Coming up on today's show:
- On Monday, Sally Yates, former acting attorney general, and James Clapper, former director of national intelligence, answered hours of questions from the Senate Intelligence Committee aimed at understanding the links between General Michael Flynn, President Donald Trump's former national security adviser, and Russia. Takeaway Washington Correspondent Todd Zwillich explains what we learned from the hearing, and where we go from here.
- General Michael Hayden, the former director of the National Security Agency, and former director of the Central Intelligence Agency, responds to the testimony delivered by Yates and Clapper, and what the investigation reveals about the state of the Trump White House. His book is titled: "Playing to The Edge: American Intelligence in the Age of Terror."
- On Sunday, Texas Governor Greg Abbott signed a bill that would ban sanctuary cities in his state by imposing civil and criminal penalties for localities that don’t comply with federal immigration policies. We hear from law enforcement who are protesting the law. Art Acevedo, the chief of police in Houston, Texas, explains why he is opposed to the law.
- On Tuesday, South Koreans will choose a leader to replace impeached President Park Geun-hye. The election occurs at a moment of extreme tension between the North and the South. Tim Shorrock, journalist who has been reporting from Korea for The Nation magazine, discusses the election and the politics at play. He’s also the author of "Spies for Hire: The Secret World of Intelligence Outsourcing."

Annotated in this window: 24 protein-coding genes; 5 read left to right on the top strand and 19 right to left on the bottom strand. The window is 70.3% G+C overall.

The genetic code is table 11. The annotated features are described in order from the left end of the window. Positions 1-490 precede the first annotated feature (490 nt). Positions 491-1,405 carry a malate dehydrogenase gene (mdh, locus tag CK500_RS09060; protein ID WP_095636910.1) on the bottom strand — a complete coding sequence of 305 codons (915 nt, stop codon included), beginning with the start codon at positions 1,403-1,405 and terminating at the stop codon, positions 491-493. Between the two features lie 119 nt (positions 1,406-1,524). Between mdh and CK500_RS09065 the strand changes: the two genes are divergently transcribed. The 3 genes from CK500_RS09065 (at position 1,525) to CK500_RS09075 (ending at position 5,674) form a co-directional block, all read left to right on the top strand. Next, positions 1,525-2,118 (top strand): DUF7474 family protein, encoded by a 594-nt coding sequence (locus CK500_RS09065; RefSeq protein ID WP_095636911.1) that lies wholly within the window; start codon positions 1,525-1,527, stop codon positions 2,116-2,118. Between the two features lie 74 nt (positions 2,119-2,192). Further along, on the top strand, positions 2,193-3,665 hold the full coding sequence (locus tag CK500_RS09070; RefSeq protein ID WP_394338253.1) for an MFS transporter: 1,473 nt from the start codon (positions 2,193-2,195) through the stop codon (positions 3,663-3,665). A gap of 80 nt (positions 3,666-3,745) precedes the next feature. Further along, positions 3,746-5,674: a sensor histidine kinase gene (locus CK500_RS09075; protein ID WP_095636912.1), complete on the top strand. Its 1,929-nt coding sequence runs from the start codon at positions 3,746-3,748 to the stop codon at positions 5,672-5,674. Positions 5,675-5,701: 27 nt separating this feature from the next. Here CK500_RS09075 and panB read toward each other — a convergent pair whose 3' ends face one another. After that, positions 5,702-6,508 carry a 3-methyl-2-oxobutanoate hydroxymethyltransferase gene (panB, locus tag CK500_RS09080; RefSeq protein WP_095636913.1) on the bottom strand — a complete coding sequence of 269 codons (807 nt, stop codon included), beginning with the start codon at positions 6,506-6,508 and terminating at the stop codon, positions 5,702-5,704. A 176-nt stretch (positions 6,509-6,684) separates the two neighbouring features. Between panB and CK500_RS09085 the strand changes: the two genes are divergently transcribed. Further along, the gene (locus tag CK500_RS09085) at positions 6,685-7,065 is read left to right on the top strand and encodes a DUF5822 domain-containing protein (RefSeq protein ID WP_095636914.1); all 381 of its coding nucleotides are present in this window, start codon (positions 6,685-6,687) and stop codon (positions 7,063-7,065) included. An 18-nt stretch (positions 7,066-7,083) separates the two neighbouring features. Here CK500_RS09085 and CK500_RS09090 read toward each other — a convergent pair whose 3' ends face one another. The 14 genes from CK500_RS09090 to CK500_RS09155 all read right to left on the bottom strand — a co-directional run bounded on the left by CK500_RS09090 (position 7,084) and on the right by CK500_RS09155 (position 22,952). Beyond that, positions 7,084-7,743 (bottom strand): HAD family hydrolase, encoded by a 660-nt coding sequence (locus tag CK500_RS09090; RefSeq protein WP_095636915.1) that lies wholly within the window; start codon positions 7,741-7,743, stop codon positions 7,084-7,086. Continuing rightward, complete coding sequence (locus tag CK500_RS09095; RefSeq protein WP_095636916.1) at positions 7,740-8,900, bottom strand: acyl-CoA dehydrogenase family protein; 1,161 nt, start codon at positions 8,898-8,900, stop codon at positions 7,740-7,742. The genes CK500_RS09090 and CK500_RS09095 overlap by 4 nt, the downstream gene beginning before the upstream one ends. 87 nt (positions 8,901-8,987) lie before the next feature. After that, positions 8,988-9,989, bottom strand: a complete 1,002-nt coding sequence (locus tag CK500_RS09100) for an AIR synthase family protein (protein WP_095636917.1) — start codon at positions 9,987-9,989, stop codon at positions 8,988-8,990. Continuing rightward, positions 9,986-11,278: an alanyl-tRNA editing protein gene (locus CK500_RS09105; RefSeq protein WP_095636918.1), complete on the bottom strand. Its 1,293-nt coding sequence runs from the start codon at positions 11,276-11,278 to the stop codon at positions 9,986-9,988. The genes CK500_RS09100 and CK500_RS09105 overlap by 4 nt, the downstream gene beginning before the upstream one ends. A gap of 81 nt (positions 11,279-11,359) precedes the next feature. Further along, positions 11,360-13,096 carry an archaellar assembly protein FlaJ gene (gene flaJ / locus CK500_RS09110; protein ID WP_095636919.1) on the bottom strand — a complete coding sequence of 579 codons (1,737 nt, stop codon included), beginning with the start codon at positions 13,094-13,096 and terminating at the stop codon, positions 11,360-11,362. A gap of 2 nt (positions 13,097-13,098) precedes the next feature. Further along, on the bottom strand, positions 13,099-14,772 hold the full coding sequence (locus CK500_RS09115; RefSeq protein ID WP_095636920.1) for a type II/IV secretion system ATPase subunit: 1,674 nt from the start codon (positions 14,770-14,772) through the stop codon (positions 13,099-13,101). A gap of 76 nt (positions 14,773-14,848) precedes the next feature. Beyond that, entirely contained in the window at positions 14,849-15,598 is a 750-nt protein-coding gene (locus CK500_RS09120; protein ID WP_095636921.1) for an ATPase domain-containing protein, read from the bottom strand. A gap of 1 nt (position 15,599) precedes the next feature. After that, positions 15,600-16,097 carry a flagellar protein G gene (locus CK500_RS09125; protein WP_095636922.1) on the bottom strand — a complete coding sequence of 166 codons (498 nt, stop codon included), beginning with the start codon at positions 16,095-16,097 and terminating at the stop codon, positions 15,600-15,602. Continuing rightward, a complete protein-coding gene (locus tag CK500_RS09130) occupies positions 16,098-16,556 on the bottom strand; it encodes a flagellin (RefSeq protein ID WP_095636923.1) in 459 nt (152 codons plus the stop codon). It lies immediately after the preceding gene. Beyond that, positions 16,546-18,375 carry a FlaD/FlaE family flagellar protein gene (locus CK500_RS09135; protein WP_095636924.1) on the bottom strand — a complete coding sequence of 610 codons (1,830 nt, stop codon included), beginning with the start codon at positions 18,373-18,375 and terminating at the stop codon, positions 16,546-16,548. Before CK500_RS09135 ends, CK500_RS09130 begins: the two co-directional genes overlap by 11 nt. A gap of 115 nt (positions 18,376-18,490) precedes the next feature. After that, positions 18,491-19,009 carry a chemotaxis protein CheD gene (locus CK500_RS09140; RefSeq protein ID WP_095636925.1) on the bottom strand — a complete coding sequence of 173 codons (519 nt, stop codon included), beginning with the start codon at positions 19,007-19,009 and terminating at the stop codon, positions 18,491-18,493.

- Yesterday, the White House announced 10 judicial nominees for the more than 120 open positions in the lower courts across the country. The Trump Administration also has plans to roll out more nominations over time to fill the 129 vacant judicial seats, which exist in all 11 circuits, including Washington D.C. For details, we turn to Meryl Justin Chertoff , executive director of the Justice and Society Program at The Aspen Institute.
- Conservation efforts have brought the wild American bison back from the brink of extinction, but this success has also brought some unexpected problems, according to Amy Martin, a journalist who has been reporting on bison in Montana for her podcast "Threshold."
- WNYC new podcast, "The United States of Anxiety: Culture Wars,” shines a light on the people who have been battling to shape America’s political culture for decades. In the first episode, WNYC Reporter Arun Venugopal travels to Kansas to speak with the Indian community about how they’re dealing with their changing status in America, and how white supremacy is impacting their community.